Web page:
Rachel Smith with Doug Engelbart

Rachel Smith with Doug Engelbart. Photo by Larry Johnson.

At the time, I was vice president of services for the New Media Consortium (NMC). We were participating in a jointly-sponsored event to commemmorate the 40th anniversary of the Mother of All Demos called the Program for the Future. We heard panels and talks, gave a talk about NMC, and saw a screening of the Mother of all Demos. Many of my technology heroes were there. It was a bit like being in the presence of royalty, or miracle workers, or both at the same time. It was dazzling and awe-inspiring.

In the evening, we attended a cocktail party at the home of one of the organizers. I was standing with a group that included Doug, chatting and exchanging our favorite mobile apps, completely amazed to be having this normal coversation (well, normal for techies, I guess) with such incredible people.

Suddenly, my attention was distracted by an abrupt noise from the room behind me. I half turned to see what it was, and while I was looking away, I felt a swift, gentle yank on my ponytail! I turned quickly back and saw astonishment and the beginnings of amusement on every face — except Doug’s. He was wearing an expression of the most perfect innocence, for all the world as though he were absorbed in thought. I had no idea what to do — laugh? object? pretend nothing had happened? Then he gave me the tiniest possible wink, and I couldn’t help it, and I burst out laughing. He grinned like a schoolboy.

My story of Doug Engelbart is that moment: that instant when I understood him as more than the passionate, brilliant inventor and thinker he undoubtedly was. My story is that playful moment, the moment when Doug Engelbart pulled my ponytail and pretended he hadn’t.

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I really want to love VideoScribe…

… but I just can’t. I *like* Sparkol’s VideoScribe, but I don’t *love* it. But that doesn’t mean it’s not lovable. I know people who have done very cool things with it, like Chipp Walters’ overview of Agilix xLi, along with many other examples — see the Sparkol YouTube channel for lots more. And I do think the “behind glass” hand is pretty neat.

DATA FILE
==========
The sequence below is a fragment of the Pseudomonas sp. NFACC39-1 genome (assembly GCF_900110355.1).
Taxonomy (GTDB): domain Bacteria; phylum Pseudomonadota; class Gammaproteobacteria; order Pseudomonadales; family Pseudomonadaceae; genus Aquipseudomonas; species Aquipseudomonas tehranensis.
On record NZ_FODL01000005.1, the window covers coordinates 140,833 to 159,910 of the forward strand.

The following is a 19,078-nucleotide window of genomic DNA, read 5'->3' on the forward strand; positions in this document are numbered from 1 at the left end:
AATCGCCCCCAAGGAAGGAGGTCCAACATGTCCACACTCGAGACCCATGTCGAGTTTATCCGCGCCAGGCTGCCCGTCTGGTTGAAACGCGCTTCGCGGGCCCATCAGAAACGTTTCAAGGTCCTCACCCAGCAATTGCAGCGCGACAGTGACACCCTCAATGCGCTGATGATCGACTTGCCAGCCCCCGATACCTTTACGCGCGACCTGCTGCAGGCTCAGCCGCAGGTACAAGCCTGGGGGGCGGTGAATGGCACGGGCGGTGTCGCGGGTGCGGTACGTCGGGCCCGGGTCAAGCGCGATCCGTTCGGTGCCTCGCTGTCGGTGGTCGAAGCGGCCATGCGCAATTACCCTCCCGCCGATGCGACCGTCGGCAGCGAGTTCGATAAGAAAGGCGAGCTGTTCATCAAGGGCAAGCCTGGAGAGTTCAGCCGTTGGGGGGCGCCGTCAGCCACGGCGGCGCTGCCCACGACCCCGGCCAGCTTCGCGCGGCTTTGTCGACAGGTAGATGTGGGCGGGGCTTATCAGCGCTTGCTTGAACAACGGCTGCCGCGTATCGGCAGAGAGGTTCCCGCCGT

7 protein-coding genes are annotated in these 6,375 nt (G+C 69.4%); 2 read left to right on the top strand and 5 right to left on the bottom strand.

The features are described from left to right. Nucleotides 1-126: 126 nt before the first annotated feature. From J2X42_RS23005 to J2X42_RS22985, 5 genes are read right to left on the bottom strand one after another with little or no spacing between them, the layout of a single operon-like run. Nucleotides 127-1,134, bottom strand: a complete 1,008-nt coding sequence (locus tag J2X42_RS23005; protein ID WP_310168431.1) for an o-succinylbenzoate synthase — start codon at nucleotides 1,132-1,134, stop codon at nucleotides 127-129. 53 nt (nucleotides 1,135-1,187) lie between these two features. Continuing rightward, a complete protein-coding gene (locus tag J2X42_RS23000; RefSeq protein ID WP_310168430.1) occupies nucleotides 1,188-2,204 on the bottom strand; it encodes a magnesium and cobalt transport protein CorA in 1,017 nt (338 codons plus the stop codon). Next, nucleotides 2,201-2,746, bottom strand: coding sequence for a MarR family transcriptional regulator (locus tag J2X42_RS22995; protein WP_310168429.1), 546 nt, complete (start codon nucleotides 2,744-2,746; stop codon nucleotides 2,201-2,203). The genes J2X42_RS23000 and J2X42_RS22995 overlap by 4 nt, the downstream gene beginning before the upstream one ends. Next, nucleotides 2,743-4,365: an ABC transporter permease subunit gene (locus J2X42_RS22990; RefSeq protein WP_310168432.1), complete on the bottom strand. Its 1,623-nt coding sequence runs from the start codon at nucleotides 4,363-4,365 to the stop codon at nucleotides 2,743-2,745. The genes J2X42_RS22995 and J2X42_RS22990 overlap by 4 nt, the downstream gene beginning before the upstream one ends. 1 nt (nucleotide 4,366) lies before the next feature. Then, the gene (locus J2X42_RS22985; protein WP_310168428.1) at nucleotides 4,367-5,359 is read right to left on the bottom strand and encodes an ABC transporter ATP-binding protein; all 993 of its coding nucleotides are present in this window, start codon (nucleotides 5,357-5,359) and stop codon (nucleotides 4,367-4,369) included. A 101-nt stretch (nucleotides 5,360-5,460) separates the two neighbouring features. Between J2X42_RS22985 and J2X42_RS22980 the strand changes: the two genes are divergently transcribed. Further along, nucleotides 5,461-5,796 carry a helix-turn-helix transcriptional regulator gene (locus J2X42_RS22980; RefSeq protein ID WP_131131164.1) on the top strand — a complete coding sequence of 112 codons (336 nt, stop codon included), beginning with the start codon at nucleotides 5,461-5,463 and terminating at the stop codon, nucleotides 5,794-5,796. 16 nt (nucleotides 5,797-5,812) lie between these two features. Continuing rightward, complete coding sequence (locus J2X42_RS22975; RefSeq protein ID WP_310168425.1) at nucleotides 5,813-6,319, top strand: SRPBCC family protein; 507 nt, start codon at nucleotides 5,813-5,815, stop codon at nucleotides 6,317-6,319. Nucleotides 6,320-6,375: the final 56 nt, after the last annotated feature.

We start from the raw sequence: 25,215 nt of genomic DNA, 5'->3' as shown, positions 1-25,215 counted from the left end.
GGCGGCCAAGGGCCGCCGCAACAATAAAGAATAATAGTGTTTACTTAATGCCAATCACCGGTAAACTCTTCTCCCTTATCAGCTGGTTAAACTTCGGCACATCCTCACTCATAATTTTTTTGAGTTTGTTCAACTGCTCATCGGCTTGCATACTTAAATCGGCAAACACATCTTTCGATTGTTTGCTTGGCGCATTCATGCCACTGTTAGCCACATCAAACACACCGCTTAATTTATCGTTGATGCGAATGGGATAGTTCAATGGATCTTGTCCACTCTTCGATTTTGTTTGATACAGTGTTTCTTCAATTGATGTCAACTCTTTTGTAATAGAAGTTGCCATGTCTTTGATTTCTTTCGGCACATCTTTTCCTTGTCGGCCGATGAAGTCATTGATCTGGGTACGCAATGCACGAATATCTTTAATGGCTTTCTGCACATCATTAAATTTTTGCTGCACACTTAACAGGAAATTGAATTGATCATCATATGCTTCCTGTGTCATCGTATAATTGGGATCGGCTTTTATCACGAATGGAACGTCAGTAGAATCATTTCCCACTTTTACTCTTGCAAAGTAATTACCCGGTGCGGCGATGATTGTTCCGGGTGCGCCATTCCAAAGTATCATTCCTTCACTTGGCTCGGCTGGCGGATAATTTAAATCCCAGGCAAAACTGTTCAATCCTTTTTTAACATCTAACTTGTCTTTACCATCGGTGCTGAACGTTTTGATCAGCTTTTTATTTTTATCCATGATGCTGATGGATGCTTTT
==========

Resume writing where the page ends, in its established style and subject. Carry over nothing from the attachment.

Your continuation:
I’ve only used the free trial versions (desktop and iPad app), so it’s also possible that the paid version is a whole different animal. I made a silly little movie about the beginning of the book Watership Down by Richard Adams, because I’m in the middle of reading that with my son and it’s on my mind. It took about 45 minutes to create this, starting from not really knowing how to use VideoScribe at all. If I were to make something similar now it would only take about 15 minutes. The learning curve isn’t bad at all.

Here’s my take on it:

When I compare it to my current workflow for creating this kind of movie, I find VideoScribe to be limiting. I’m used to being able to create images from scratch and control how they appear. I did create my own drawing in Illustrator (the image of the downs in the sample movie here), but as you can see, it didn’t come out quite the way I wanted it to in the video. I used the brush pen in Illustrator to get a brushy line quality, but in the movie you see the outline of each stroke and then all the strokes fill in at the end, so it looks odd.